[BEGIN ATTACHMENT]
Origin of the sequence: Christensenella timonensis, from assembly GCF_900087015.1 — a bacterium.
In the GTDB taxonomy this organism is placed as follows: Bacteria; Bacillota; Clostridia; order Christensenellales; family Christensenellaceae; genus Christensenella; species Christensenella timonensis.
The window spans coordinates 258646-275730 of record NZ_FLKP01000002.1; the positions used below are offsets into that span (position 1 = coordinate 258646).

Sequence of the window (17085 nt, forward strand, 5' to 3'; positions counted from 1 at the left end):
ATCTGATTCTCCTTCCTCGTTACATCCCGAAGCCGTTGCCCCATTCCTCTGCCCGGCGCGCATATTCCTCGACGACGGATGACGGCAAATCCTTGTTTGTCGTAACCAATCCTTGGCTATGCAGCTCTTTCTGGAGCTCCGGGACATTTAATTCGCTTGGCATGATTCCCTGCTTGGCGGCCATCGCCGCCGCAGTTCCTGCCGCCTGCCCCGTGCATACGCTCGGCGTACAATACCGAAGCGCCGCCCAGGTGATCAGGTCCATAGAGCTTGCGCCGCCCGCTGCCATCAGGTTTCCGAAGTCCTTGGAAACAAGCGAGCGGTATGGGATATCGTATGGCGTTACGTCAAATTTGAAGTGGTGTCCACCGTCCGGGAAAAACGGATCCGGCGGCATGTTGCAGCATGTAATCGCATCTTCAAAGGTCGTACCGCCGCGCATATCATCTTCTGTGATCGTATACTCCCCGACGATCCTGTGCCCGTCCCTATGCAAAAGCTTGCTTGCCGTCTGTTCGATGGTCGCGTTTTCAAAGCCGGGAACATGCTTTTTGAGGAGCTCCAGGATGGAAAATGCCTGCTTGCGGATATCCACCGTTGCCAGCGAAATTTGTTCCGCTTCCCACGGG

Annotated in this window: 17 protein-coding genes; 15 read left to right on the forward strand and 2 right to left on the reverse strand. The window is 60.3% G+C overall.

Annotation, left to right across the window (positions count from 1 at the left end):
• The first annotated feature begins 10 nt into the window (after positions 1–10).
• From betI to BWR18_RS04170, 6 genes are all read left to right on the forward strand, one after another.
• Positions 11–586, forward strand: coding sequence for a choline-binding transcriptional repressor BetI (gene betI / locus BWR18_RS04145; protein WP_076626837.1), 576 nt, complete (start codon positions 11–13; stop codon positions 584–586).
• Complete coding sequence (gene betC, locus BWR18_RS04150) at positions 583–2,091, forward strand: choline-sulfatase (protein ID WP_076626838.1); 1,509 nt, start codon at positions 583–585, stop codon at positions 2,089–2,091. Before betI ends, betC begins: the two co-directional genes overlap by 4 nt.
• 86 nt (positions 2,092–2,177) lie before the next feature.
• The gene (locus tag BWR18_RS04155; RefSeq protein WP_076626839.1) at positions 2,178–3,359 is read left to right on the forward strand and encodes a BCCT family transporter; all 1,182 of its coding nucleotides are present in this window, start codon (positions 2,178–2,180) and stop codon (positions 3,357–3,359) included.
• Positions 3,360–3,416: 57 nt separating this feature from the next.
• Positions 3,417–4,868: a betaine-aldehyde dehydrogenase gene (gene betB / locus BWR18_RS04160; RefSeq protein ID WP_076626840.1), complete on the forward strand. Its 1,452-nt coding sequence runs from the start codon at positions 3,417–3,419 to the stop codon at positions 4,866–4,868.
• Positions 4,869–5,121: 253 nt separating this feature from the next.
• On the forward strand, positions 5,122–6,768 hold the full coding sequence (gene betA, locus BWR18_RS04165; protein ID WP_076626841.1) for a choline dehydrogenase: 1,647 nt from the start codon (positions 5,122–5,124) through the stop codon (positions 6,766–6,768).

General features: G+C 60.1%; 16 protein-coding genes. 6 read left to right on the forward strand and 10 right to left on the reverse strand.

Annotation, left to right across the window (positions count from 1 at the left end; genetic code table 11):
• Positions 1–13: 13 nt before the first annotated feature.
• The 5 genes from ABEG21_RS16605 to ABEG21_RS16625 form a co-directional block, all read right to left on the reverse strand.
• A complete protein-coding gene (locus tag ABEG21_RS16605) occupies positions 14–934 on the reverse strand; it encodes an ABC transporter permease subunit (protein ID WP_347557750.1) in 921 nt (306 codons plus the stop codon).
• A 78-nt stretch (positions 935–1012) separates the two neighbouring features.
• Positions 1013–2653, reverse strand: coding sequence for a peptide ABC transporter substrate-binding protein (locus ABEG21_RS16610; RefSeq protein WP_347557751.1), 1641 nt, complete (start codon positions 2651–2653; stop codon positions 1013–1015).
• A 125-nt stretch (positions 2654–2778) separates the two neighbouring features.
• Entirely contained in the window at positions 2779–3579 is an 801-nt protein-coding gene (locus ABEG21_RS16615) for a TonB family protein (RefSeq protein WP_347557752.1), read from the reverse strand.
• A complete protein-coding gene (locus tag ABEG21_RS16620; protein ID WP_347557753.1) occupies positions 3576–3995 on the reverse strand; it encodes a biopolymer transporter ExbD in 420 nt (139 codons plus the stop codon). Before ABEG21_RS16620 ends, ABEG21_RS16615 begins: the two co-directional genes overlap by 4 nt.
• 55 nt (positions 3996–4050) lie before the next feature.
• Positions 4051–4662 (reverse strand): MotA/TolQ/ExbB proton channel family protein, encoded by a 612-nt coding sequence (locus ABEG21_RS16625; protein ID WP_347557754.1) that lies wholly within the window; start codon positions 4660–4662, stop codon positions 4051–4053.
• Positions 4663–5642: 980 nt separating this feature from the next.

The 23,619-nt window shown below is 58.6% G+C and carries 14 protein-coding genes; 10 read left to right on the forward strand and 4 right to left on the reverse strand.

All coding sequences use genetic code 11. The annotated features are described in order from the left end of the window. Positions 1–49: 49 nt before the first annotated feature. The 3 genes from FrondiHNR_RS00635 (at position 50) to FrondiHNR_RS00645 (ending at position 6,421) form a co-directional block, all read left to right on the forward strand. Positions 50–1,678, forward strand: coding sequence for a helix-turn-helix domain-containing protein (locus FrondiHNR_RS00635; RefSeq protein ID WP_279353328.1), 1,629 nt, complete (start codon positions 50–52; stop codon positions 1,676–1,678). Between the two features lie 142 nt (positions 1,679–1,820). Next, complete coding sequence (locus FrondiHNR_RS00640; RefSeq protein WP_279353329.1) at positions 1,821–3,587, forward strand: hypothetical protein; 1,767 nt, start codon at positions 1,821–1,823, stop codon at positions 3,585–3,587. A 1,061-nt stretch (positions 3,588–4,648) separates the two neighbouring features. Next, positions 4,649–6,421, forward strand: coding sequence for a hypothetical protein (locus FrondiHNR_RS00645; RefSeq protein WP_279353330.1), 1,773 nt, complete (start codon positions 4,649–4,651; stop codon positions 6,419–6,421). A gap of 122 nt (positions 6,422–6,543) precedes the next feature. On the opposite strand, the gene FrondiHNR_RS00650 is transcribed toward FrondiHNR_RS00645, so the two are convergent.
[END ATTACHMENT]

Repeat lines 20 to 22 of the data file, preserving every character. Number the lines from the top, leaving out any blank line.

• Positions 1–13: 13 nt before the first annotated feature.
• The 5 genes from ABEG21_RS16605 to ABEG21_RS16625 form a co-directional block, all read right to left on the reverse strand.
• A complete protein-coding gene (locus tag ABEG21_RS16605) occupies positions 14–934 on the reverse strand; it encodes an ABC transporter permease subunit (protein ID WP_347557750.1) in 921 nt (306 codons plus the stop codon).